As a rationalist I have to be ready to accept that when someone calls evolution a theory I have to be ready to say yes you are correct. I am even willing to go the route of having my science book say as much. As a strict rule of thumb and philosophical stance, evolution is really only a theory. In science there is no higher proposition of reality than to say something is a theory. Facts are those things that are used to support our theory. For example...one can say that carbon dating of this wood indicates that the wood was alive 50,000 years ago. This is a fact...One can not however say as a fact that the person who used this tool 50,000 years ago was a neanderthal. If enough facts add up we have a strong theory.

We have to be careful to avoid moving science into a realm where it becomes religion. The hallmark and guiding force in science is change. There are many many competing theories about the specifics of evolution as opposed to strict darwinism. Steven Gould suggests that evolution happened in small inconsistant steps with quick change and slow change. Evolution is by no means completely without its mysteries and intriguing possibilities. Those holes are the very thing that allow creationists to step inside and propose competing theories. The problem of course with their brand of "science" is that there are not enough facts in the universe to convince them that they are wrong about anything. Even beloved Einstein had his religious issues with physics as it was developing during the early 1900's. The competing theories at the time were between Einstein and his "classical" physics where the future and past of something can be determined exclusively by having enough information about its present state, and quantum physics where there is no such thing as strict determinism because you could never know too much about something because once you started looking too closely at one aspect of the object other aspects blurred out. Einstein declared that "God does not play dice" in arguments with Niels Bohr when discussing the wave functions and the Heisenburg uncertainty principle. It was really only late in his life that Einstein accepted quantum mechanics at all even though the experimental evidence was beginning to build to the point of irrefutability. So even Einstein is not immune to making science religion. The main difference with evengelicals and Einstein is that Einstein simply needed a huge amount of convincing, he always held out hope that there would be better explanations, but no amount of convincing would change the mind of a strict bible thumper. It is faith that logic is fighting against. No hope of winning that one. Faith has been known to knock down mountains change the course of rivers and allow Moses to part the Red Sea. Faith will surely be able to create all those evolutionary facts just to misguide us in our search for the truth.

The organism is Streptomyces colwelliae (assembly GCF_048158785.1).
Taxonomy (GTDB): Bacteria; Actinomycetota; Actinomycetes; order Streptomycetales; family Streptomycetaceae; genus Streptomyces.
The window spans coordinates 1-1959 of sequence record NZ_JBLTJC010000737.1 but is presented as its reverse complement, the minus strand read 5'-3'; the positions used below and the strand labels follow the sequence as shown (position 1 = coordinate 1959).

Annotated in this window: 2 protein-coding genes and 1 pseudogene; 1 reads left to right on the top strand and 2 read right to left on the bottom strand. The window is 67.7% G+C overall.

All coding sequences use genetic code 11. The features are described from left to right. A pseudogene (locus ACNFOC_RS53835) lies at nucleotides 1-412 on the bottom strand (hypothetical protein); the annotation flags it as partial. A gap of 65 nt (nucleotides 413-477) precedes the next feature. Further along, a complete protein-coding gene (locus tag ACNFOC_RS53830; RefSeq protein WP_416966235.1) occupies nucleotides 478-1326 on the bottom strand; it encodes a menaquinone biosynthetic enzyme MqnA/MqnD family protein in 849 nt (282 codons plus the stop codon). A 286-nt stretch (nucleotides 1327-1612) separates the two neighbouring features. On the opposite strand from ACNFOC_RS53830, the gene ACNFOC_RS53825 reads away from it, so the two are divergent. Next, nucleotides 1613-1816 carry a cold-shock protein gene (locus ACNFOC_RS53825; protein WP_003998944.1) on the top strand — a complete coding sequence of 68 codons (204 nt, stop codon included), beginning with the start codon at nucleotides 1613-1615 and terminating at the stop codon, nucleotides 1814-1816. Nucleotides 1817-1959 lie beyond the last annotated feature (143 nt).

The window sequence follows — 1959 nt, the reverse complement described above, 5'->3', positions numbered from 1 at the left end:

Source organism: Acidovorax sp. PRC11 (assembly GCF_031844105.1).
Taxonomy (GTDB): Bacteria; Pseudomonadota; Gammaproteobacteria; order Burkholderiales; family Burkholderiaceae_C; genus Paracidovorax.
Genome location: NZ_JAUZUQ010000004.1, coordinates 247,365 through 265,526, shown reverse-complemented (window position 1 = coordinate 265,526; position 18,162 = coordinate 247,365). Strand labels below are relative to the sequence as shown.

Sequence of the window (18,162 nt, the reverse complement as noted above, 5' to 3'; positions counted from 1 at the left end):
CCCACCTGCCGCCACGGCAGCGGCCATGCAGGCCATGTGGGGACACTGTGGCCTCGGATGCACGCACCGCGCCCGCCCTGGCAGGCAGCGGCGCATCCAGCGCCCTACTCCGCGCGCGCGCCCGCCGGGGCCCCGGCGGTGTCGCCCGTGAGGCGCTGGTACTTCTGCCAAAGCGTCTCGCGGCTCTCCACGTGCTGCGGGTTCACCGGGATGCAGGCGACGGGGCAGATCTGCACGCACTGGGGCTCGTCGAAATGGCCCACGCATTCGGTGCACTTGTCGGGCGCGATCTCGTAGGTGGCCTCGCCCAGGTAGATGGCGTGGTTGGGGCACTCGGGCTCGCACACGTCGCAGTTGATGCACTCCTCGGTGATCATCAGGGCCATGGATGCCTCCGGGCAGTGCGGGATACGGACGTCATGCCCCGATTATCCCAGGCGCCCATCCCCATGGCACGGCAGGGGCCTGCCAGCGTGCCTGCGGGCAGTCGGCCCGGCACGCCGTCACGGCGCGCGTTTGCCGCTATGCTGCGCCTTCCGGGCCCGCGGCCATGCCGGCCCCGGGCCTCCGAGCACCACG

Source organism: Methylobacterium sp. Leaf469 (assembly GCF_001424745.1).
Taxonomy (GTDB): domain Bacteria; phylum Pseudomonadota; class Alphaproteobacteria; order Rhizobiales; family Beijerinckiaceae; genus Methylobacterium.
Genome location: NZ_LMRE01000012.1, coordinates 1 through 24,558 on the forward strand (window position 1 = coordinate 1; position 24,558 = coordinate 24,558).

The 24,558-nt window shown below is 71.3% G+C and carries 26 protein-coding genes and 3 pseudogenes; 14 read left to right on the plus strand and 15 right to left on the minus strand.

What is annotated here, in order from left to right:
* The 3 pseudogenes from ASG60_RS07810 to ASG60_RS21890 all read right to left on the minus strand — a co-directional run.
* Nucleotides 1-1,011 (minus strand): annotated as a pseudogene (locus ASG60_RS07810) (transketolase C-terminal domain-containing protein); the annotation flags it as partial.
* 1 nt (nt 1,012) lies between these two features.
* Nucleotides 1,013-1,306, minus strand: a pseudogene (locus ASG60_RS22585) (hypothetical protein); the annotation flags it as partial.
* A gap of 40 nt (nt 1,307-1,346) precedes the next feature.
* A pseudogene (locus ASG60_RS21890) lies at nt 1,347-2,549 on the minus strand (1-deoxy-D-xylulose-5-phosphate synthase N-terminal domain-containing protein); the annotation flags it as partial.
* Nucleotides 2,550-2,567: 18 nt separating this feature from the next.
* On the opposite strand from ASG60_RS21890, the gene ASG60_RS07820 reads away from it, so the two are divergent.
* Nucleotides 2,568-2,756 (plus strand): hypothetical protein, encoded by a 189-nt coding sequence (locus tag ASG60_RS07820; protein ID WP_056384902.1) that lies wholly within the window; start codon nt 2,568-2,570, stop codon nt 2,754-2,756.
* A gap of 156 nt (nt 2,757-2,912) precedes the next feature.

John E Gunter | December 8, 2004
I don't see anything wrong with faith, as long as it's not blind faith. You can have faith in evolution, i.e. a strong belief, but you can also have faith in creationism. As long as you are not blind in your beliefs, then you should be able to find the truth in something.

John

Scott Horowitz | December 8, 2004
I agree, John. I like what Selma Hayek said in Dogma. "When are you people going to learn? It's not about who's right or wrong. No denomination's nailed it yet, and they never will because they're all too self-righteous to realize that it doesn't matter what you have faith in, just that you have faith. Your hearts are in the right place, but your brains need to wake up. " It's important to believe in something.

Anna Gregoline | December 8, 2004
I was with you, Robert, until you said that "Faith has been known to knock down mountains change the course of rivers and allow Moses to part the Red Sea. Faith will surely be able to create all those evolutionary facts just to misguide us in our search for the truth."